How to stop dividing cancer cells in their tracks

Researchers from Washington University in St. Louis and St. Jude Children’s Research Hospital in Memphis made a discovery that uncovers the molecular logic of how dividing cells are stopped in their tracks. The team zeroed in on a specific protein, whose job is to stop a cell from dividing or to slow the division.

Dudukovic receives Neal Amundson Award

Milorad (Mike) Dudukovic, of the School of Engineering & Applied Science at Washington University in St. Louis, has received the prestigious Neal R. Amundson Award for Excellence in Chemical Reaction Engineering from the International Symposia on Chemical Reaction Engineering.
New research from engineers at Washington University in St. Louis suggests elastic bands in the coronary arteries might be a contributing factor to plaque buildup.

Research suggests new contributor to heart disease

Medical professionals have long known that the buildup of plaque in arteries can cause them to narrow and harden, potentially leading to a whole host of health problems — including heart attack, heart disease and stroke. While high blood pressure and artery stiffness are often associated with plaque buildup, new research from engineers at Washington University in St. Louis shows they are not the direct causes. Their findings suggest a new culprit: elastic fibers in the arterial wall.
St. Louis summers can be hot, hazy, and tough for people with respiratory issues. New research from Washington University in St. Louis takes a new look at nighttime air chemistry, and how it can affect ozone levels the next day.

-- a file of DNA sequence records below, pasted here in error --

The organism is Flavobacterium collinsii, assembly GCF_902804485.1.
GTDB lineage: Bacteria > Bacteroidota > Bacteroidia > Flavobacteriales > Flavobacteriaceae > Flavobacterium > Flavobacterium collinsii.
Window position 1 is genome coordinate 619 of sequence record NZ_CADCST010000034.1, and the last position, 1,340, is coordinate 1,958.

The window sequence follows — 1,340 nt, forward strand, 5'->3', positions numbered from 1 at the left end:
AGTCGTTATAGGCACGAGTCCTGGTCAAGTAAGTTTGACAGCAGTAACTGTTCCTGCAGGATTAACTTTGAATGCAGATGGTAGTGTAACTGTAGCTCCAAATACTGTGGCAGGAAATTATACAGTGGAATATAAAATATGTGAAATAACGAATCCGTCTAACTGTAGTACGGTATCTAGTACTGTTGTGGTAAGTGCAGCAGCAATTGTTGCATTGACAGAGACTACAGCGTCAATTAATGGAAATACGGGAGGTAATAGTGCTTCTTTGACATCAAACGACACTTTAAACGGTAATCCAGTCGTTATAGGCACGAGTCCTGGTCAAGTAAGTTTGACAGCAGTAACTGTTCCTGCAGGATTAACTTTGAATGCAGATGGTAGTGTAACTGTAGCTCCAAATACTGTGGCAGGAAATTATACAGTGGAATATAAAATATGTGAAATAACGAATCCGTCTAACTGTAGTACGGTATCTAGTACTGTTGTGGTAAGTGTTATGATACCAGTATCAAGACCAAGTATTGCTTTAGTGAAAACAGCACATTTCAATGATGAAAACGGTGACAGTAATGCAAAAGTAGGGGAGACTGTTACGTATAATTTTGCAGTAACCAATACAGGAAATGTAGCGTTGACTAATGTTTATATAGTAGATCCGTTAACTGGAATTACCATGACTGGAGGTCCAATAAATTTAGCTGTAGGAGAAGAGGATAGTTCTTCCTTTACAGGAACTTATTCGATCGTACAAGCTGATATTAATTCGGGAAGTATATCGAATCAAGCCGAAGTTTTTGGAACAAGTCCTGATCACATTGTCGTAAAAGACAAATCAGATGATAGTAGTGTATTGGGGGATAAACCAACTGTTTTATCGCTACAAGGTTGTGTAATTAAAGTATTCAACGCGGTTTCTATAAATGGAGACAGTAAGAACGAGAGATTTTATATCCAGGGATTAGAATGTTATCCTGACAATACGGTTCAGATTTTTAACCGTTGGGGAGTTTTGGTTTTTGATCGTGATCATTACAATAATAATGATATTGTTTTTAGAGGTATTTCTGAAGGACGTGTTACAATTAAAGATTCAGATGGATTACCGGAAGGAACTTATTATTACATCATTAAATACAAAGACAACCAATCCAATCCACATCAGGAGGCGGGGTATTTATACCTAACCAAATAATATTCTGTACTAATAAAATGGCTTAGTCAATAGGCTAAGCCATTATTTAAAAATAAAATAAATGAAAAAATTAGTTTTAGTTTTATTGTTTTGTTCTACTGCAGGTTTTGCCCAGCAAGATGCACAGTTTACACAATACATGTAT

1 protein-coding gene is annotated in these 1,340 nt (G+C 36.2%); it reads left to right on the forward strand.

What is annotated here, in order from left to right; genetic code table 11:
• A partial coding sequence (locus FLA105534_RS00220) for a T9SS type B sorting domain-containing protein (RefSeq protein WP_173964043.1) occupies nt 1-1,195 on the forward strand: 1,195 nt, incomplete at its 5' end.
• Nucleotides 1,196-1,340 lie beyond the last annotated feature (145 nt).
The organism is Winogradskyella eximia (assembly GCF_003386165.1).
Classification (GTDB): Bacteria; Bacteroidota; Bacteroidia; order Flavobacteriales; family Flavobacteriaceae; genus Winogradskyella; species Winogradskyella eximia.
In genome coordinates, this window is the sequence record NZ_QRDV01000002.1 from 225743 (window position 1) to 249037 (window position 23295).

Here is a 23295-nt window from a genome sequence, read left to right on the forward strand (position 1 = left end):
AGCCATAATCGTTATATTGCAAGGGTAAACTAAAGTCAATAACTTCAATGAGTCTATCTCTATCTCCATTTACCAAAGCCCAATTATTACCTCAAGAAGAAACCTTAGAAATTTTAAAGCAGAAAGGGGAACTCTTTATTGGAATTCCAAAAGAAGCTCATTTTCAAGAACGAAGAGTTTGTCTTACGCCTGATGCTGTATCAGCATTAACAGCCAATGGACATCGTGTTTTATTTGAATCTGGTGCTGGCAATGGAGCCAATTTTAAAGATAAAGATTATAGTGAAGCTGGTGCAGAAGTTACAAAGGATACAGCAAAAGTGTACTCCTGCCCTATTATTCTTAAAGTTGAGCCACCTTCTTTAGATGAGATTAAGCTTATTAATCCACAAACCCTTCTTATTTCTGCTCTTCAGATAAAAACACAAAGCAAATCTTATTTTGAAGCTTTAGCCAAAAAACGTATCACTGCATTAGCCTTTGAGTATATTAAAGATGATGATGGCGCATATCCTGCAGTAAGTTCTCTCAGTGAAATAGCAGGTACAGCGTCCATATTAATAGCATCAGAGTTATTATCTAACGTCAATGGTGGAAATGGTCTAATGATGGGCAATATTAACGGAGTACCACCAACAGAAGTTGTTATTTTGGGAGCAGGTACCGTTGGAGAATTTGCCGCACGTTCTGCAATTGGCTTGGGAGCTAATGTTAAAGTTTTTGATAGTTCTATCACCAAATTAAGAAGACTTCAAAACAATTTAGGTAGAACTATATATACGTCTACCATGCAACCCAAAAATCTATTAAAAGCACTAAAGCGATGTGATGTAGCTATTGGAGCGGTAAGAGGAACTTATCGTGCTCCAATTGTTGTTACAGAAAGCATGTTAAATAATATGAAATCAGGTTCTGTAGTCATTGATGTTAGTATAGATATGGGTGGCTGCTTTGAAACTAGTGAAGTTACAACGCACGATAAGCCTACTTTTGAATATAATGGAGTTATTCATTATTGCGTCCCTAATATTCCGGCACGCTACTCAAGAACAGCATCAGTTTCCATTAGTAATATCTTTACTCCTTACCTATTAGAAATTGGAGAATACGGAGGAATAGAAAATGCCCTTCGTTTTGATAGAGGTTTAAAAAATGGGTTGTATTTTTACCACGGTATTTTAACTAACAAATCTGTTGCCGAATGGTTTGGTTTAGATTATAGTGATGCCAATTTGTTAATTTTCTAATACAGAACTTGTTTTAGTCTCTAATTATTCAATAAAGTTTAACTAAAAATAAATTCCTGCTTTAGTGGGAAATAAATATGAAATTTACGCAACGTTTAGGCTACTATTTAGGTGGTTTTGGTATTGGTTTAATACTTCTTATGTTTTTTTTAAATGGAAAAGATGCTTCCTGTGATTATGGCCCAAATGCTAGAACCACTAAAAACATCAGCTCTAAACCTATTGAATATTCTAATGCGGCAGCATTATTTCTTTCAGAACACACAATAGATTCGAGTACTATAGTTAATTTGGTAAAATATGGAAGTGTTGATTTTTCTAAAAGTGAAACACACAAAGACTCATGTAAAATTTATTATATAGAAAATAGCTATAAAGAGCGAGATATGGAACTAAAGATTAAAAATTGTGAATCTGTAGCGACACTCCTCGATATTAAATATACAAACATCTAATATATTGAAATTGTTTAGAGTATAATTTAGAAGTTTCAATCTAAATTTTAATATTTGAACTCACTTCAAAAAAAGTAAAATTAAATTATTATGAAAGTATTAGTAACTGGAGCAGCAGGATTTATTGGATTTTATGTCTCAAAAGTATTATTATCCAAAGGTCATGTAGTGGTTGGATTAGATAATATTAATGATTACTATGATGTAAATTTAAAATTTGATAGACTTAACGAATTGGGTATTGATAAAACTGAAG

Using nighttime air chemistry to track ozone impact

St. Louis’ hazy summers can sometimes be too hot to handle for people with respiratory issues; increased ozone levels can make the air tough to breathe. A team of engineers at Washington University collaborated on a study of St. Louis’ late-summer air quality. They found that naturally occurring compounds processed in the night sky can have a big impact on ozone levels the next day.
Huntington’s Disease is a devastating, fatal, inherited disease that causes nerve cells in the brain to break down, and there is no cure. The School of Engineering's Rohit V. Pappu has received $4.5 million in grants to study new ways to stop the disease.

Huntington’s Disease target of $4.5 million in NIH grants

Rohit V. Pappu, the Edwin H. Murty Professor of Engineering in the School of Engineering & Applied Science at Washington University in St. Louis, has received two grants from the National Institutes of Health totaling more than $4.5 million to study the causes behind Huntington’s disease that may ultimately provide clues for a treatment or cure.
An artist's view of the stochastic resonance (SR) in an optomechanical resonator. The circular ring on the pillar resembles cross-section of a microtoroid resonator undergoing periodic mechanical oscillations (depicted as up (red) and down (blue) flapping) due to radiation pressure of light circulating within the structure. The bell-shaped curves represent the SNR as a function of noise in the system. Mechanical oscillations create a nonlinear system for the optical field and drive it into periodic and then to chaotic regime. Chaos with the help of optomechanical backaction noise enhances the signal-to-noise ratio (SNR) of a weak optical signal in the same resonator. Stochastic resonance occurs when the peaks in the noise coincide with the peaks of the weak signal. The SNR rises sharply to a maximum where SR occurs and then gradually decreases as the amount of noise is increased. (Image: B. Peng, S. K. Ozdemir, F. Monifi, L. Yang)

A new route to chaos

Researchers in the School of Engineering & Applied Science at Washington University in St. Louis have discovered a novel route to encode chaos on light in an optomechanical microresonator system.
Professor Lori Setton (right) and collaborators, including Pranali Tambe (left), a visiting research associate, are looking at new materials for regenerating soft tissue, which could lead to new therapies for back pain. (Photo: James Byard)

Back to health

Biomedical engineer Lori Setton’s collaborative research is pioneering new ways of providing relief to those who suffer neck and back pain.
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